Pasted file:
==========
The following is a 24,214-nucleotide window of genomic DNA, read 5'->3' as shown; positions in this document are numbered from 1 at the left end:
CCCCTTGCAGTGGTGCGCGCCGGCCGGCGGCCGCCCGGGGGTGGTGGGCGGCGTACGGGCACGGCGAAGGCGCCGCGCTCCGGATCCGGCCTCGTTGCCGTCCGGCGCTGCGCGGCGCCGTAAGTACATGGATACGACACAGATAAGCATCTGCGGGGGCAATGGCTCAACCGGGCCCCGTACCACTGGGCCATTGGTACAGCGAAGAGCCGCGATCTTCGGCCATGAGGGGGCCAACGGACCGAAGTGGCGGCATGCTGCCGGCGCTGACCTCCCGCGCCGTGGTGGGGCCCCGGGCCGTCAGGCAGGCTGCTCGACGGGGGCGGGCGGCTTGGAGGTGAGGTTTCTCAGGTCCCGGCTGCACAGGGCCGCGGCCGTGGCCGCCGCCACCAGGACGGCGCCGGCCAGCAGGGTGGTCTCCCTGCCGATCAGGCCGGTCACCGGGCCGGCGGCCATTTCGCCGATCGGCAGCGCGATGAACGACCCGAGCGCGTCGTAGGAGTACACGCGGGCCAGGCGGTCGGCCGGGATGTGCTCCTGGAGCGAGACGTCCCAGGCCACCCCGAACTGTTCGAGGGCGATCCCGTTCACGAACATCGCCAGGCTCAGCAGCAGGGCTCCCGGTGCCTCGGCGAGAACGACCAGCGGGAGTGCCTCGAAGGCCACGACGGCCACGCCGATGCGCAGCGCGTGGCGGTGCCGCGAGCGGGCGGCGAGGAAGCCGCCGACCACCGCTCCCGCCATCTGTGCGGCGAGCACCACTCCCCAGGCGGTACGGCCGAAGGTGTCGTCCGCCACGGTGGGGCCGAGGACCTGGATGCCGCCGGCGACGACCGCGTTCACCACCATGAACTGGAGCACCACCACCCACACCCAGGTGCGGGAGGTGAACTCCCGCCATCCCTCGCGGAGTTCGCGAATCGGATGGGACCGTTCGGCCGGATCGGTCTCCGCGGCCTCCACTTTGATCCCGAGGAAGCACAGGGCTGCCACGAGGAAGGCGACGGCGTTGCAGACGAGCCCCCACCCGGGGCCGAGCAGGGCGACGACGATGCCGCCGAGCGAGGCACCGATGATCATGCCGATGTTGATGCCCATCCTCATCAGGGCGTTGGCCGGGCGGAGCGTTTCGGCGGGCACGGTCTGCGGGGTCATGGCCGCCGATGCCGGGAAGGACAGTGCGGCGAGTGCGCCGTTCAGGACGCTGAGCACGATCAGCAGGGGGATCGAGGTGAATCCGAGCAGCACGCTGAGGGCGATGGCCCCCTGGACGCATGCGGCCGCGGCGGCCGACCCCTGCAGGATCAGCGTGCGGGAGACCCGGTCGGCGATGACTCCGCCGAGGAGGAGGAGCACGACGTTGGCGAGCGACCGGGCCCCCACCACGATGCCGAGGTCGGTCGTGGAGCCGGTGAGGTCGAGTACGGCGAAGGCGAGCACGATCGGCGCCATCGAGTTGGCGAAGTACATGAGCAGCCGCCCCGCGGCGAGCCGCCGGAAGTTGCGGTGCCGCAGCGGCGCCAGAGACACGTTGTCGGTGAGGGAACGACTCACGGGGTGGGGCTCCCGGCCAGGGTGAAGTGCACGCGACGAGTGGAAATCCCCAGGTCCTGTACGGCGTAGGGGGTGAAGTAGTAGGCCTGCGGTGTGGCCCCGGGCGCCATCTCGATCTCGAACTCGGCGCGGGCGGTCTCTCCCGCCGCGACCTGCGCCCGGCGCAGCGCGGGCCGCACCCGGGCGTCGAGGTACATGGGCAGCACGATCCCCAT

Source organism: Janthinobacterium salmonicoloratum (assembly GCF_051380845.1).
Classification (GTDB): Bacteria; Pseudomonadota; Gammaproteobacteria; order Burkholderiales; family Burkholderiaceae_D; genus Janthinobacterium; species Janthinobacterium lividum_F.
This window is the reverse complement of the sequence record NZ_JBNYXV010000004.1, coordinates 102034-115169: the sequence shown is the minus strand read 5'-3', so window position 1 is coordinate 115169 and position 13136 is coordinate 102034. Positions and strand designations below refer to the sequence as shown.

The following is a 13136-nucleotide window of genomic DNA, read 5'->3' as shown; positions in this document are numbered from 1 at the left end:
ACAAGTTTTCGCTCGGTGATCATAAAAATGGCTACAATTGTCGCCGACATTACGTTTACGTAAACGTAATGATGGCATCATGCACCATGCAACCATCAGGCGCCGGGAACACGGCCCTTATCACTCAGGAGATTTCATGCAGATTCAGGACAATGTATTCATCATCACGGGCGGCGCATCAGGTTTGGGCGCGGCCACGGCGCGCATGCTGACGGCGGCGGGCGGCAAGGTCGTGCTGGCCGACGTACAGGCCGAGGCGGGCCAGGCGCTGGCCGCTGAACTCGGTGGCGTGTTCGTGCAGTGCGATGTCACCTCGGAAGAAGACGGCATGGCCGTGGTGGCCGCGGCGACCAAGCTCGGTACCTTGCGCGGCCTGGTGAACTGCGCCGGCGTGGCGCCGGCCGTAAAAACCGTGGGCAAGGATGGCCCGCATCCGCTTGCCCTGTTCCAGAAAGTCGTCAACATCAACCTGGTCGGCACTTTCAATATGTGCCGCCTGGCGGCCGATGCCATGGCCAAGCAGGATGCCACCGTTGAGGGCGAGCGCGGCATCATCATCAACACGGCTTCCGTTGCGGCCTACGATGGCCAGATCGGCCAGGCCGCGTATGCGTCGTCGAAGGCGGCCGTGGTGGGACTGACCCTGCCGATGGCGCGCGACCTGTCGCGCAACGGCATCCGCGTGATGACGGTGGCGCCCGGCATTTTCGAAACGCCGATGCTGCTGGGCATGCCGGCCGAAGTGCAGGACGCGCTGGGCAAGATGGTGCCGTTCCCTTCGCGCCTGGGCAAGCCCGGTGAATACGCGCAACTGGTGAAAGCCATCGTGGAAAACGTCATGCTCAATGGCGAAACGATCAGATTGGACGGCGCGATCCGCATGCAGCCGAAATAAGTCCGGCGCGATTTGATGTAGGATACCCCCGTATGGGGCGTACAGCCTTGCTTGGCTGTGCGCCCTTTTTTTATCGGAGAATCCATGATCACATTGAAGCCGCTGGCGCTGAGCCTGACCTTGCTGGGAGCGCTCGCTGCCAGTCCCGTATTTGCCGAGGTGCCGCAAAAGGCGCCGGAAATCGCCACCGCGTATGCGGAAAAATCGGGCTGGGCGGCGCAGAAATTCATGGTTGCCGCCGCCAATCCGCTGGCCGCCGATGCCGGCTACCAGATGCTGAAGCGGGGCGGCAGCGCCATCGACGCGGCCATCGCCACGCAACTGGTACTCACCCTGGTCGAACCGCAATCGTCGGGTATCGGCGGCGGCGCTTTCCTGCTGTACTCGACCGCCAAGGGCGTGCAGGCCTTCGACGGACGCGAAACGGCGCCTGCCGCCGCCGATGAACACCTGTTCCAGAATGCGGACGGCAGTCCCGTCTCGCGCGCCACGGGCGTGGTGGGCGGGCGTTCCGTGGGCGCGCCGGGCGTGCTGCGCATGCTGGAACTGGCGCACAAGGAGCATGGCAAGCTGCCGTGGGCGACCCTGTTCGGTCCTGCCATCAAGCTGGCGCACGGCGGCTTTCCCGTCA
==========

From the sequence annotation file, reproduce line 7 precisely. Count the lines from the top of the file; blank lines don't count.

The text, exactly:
ACAAGTTTTCGCTCGGTGATCATAAAAATGGCTACAATTGTCGCCGACATTACGTTTACGTAAACGTAATGATGGCATCATGCACCATGCAACCATCAGGCGCCGGGAACACGGCCCTTATCACTCAGGAGATTTCATGCAGATTCAGGACAATGTATTCATCATCACGGGCGGCGCATCAGGTTTGGGCGCGGCCACGGCGCGCATGCTGACGGCGGCGGGCGGCAAGGTCGTGCTGGCCGACGTACAGGCCGAGGCGGGCCAGGCGCTGGCCGCTGAACTCGGTGGCGTGTTCGTGCAGTGCGATGTCACCTCGGAAGAAGACGGCATGGCCGTGGTGGCCGCGGCGACCAAGCTCGGTACCTTGCGCGGCCTGGTGAACTGCGCCGGCGTGGCGCCGGCCGTAAAAACCGTGGGCAAGGATGGCCCGCATCCGCTTGCCCTGTTCCAGAAAGTCGTCAACATCAACCTGGTCGGCACTTTCAATATGTGCCGCCTGGCGGCCGATGCCATGGCCAAGCAGGATGCCACCGTTGAGGGCGAGCGCGGCATCATCATCAACACGGCTTCCGTTGCGGCCTACGATGGCCAGATCGGCCAGGCCGCGTATGCGTCGTCGAAGGCGGCCGTGGTGGGACTGACCCTGCCGATGGCGCGCGACCTGTCGCGCAACGGCATCCGCGTGATGACGGTGGCGCCCGGCATTTTCGAAACGCCGATGCTGCTGGGCATGCCGGCCGAAGTGCAGGACGCGCTGGGCAAGATGGTGCCGTTCCCTTCGCGCCTGGGCAAGCCCGGTGAATACGCGCAACTGGTGAAAGCCATCGTGGAAAACGTCATGCTCAATGGCGAAACGATCAGATTGGACGGCGCGATCCGCATGCAGCCGAAATAAGTCCGGCGCGATTTGATGTAGGATACCCCCGTATGGGGCGTACAGCCTTGCTTGGCTGTGCGCCCTTTTTTTATCGGAGAATCCATGATCACATTGAAGCCGCTGGCGCTGAGCCTGACCTTGCTGGGAGCGCTCGCTGCCAGTCCCGTATTTGCCGAGGTGCCGCAAAAGGCGCCGGAAATCGCCACCGCGTATGCGGAAAAATCGGGCTGGGCGGCGCAGAAATTCATGGTTGCCGCCGCCAATCCGCTGGCCGCCGATGCCGGCTACCAGATGCTGAAGCGGGGCGGCAGCGCCATCGACGCGGCCATCGCCACGCAACTGGTACTCACCCTGGTCGAACCGCAATCGTCGGGTATCGGCGGCGGCGCTTTCCTGCTGTACTCGACCGCCAAGGGCGTGCAGGCCTTCGACGGACGCGAAACGGCGCCTGCCGCCGCCGATGAACACCTGTTCCAGAATGCGGACGGCAGTCCCGTCTCGCGCGCCACGGGCGTGGTGGGCGGGCGTTCCGTGGGCGCGCCGGGCGTGCTGCGCATGCTGGAACTGGCGCACAAGGAGCATGGCAAGCTGCCGTGGGCGACCCTGTTCGGTCCTGCCATCAAGCTGGCGCACGGCGGCTTTCCCGTCA